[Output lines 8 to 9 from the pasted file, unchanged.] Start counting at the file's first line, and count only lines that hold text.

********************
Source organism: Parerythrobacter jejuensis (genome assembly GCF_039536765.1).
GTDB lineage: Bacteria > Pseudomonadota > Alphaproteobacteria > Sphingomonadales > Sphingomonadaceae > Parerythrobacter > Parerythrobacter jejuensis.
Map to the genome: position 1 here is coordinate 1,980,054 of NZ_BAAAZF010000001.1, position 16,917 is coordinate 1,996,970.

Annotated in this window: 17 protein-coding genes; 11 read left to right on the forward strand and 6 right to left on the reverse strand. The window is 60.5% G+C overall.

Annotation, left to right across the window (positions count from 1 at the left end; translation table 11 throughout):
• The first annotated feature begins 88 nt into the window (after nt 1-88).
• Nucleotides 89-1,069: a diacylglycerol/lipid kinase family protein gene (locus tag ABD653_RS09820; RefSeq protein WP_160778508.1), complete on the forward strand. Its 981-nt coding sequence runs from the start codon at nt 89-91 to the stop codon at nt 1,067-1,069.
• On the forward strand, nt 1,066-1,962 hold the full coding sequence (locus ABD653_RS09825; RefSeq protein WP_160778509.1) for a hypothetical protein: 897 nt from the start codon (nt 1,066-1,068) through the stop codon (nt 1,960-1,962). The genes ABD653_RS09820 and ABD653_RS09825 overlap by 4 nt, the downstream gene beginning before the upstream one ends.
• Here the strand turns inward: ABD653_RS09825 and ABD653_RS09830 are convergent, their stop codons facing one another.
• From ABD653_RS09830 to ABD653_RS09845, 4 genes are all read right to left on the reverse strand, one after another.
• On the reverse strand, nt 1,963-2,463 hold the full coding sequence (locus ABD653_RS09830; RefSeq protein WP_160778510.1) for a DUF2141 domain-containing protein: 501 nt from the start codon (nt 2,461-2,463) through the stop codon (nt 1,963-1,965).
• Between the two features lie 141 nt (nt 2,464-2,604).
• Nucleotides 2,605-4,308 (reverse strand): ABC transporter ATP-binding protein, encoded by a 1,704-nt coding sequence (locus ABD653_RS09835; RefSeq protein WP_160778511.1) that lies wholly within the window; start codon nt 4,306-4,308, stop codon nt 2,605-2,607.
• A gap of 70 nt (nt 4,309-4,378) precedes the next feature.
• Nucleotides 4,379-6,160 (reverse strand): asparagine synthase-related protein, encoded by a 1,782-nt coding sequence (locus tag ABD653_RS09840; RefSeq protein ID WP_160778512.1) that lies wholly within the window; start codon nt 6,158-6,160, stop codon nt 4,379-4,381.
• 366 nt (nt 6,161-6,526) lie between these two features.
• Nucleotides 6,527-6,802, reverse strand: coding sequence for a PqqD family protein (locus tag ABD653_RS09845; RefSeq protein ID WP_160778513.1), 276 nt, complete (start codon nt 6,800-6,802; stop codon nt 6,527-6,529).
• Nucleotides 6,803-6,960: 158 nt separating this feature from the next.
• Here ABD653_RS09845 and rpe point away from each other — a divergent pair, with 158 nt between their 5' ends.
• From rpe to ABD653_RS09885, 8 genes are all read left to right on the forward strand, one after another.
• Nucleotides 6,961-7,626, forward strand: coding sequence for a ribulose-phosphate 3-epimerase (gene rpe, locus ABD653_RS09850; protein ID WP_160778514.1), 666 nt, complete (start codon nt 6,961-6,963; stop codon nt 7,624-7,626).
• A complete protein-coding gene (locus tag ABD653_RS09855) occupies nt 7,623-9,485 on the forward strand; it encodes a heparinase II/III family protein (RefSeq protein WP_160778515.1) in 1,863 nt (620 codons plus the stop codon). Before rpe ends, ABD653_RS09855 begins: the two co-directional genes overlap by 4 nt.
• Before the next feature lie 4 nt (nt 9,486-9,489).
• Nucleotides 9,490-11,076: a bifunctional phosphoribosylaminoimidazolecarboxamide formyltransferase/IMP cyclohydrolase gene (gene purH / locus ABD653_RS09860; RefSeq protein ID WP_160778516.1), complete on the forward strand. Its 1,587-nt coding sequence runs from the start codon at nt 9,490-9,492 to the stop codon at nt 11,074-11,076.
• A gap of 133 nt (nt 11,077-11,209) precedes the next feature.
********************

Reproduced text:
• On the forward strand, nt 1,066-1,962 hold the full coding sequence (locus ABD653_RS09825; RefSeq protein WP_160778509.1) for a hypothetical protein: 897 nt from the start codon (nt 1,066-1,068) through the stop codon (nt 1,960-1,962). The genes ABD653_RS09820 and ABD653_RS09825 overlap by 4 nt, the downstream gene beginning before the upstream one ends.
• Here the strand turns inward: ABD653_RS09825 and ABD653_RS09830 are convergent, their stop codons facing one another.